Kizuna 9:Memory - Photo Exhibition Digital Experience


Kizuna 9 Event Postponement and Digital Exhibition Announcement
For the 9th year in a row, the Kizuna Project exhibitions have taken place in Chicago in order to honor the lives that were lost during the 2011 Great East Japan Earthquake—more commonly known as 3.11—and to learn more about the surviving residents of the region and their efforts to rebuild and revitalize their communities.

We are eternally grateful for the outpouring of love and support from the United States and especially you, our neighbors here in the Midwest. It is our strong wish that, through preserving the memory of 3.11, we may also preserve and strengthen the kizuna, or bonds, that connect our two countries.

We regret to announce that, due to concerns about COVID-19 and in the interest of our attendees' health, the March 15 Kizuna 9 Commemoration and March 18 Economic Seminar events have been postponed. When the events are rescheduled, we will announce them at a later date. We apologize and appreciate your understanding.

Our Kizuna 9 Photo Exhibition at the Japan Information Center, however, is still underway until March 27. In addition, we have the photos and texts compiled into a PDF document, allowing anyone to view the exhibition “digitally” from the comfort and safety of their homes.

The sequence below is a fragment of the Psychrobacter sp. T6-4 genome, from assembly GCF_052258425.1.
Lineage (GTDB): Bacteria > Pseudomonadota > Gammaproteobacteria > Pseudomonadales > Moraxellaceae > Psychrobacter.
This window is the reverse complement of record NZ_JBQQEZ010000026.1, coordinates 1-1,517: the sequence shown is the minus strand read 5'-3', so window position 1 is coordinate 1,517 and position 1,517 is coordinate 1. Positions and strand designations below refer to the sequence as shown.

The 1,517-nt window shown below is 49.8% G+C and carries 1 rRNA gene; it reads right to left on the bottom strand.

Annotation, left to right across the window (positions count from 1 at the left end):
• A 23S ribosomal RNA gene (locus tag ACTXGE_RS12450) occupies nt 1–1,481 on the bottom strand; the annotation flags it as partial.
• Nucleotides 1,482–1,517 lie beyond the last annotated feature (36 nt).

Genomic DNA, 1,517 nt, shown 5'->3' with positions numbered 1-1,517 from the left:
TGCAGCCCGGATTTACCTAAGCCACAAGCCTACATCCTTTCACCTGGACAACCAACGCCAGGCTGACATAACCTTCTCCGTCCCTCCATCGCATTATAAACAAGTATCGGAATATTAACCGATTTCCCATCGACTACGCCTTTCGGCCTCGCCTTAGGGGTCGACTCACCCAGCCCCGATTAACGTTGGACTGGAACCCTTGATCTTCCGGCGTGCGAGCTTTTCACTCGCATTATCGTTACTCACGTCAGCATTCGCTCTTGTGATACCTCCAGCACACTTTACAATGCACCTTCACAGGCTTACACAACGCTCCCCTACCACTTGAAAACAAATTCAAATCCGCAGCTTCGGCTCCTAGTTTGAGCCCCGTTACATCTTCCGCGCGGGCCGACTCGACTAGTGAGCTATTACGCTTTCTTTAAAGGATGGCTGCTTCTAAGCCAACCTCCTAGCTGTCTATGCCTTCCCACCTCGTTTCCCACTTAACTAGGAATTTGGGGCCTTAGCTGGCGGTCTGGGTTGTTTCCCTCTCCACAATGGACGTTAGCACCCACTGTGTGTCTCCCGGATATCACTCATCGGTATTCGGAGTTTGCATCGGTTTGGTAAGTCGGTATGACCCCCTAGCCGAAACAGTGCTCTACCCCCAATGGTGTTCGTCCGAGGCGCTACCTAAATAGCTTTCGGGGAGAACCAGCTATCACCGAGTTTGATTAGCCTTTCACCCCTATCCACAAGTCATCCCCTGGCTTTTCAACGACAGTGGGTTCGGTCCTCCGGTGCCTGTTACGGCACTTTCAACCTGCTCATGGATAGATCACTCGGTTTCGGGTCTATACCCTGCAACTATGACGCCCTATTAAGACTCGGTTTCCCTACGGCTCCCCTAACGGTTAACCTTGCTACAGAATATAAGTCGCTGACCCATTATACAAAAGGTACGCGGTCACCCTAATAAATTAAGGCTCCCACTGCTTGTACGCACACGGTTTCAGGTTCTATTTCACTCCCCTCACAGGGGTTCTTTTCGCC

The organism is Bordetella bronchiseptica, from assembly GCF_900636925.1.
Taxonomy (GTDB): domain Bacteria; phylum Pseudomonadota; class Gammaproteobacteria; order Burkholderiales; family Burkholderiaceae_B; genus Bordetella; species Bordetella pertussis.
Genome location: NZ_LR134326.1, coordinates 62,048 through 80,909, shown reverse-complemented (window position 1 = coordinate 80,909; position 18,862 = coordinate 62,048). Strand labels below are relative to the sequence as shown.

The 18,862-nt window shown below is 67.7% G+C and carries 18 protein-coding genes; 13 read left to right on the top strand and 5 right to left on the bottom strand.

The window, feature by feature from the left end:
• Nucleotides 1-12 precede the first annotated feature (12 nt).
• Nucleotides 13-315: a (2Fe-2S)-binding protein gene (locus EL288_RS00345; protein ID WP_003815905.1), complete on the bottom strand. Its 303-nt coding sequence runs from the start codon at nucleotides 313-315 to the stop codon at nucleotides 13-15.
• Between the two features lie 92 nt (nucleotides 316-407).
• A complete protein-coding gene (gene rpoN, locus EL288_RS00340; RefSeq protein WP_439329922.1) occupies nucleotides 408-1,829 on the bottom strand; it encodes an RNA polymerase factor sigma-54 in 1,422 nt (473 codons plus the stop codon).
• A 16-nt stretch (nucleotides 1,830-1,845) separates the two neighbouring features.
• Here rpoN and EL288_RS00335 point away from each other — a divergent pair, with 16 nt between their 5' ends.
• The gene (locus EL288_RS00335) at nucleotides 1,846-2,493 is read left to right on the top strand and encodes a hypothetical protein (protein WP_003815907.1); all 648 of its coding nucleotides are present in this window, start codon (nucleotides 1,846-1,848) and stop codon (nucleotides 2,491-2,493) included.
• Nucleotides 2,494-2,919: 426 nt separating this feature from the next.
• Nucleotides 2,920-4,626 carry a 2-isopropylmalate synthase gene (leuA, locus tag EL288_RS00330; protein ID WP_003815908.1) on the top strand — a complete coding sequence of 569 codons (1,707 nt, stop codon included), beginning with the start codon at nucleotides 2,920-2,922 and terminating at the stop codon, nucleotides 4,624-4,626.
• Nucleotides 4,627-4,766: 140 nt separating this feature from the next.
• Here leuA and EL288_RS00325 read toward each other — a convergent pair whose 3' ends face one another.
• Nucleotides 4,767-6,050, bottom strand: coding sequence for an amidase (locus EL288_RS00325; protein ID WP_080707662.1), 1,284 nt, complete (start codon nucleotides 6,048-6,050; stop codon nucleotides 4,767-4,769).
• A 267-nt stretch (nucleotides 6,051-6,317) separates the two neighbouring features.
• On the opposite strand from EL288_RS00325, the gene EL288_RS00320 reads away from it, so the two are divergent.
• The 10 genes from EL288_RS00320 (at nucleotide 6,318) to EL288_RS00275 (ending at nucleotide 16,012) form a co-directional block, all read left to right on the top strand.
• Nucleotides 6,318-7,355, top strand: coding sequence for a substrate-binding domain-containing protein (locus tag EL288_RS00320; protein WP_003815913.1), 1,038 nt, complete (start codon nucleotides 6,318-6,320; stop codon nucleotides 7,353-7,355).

Chicago Sister Cities International also has compiled a collection of photos from the exhibition on their website for your viewing.

Photos by Kiyotaka Shishido 
Produced by the Osaka Committee of Chicago Sister Cities International



The city center of Rikuzentakata rests on ten meters of new ground. As a preventative measure against future tsunami events, the local government used rock fill to raise parts of the city. While safer, it has also changed the city’s appearance. Akira Kugiko, a 3.11 survivor and full time katari-be (storyteller), shows visitors pictures of wreckage from the disaster. Entrepreneur Yauko Shuji, owner of the Aiku Workshop, sits among the machines and trademark Aiku bears at her workstation.
Participants at Yumi Yoshikawa’s Da-Ha Planning company show the kiriko designs they made as part of a community building art initiative. Originally opened in 1997 as the first national soccer training ground, J-Village in Naraha, Fukushima Prefecture was closed due to the Fukushima Dai-ichi Nuclear Power Plant accident on 3.11. It was recently reopened in April 2019. Yuichi Yonezawa sits on the chimney of his family’s store to reenact his method of surviving the 3.11 disaster.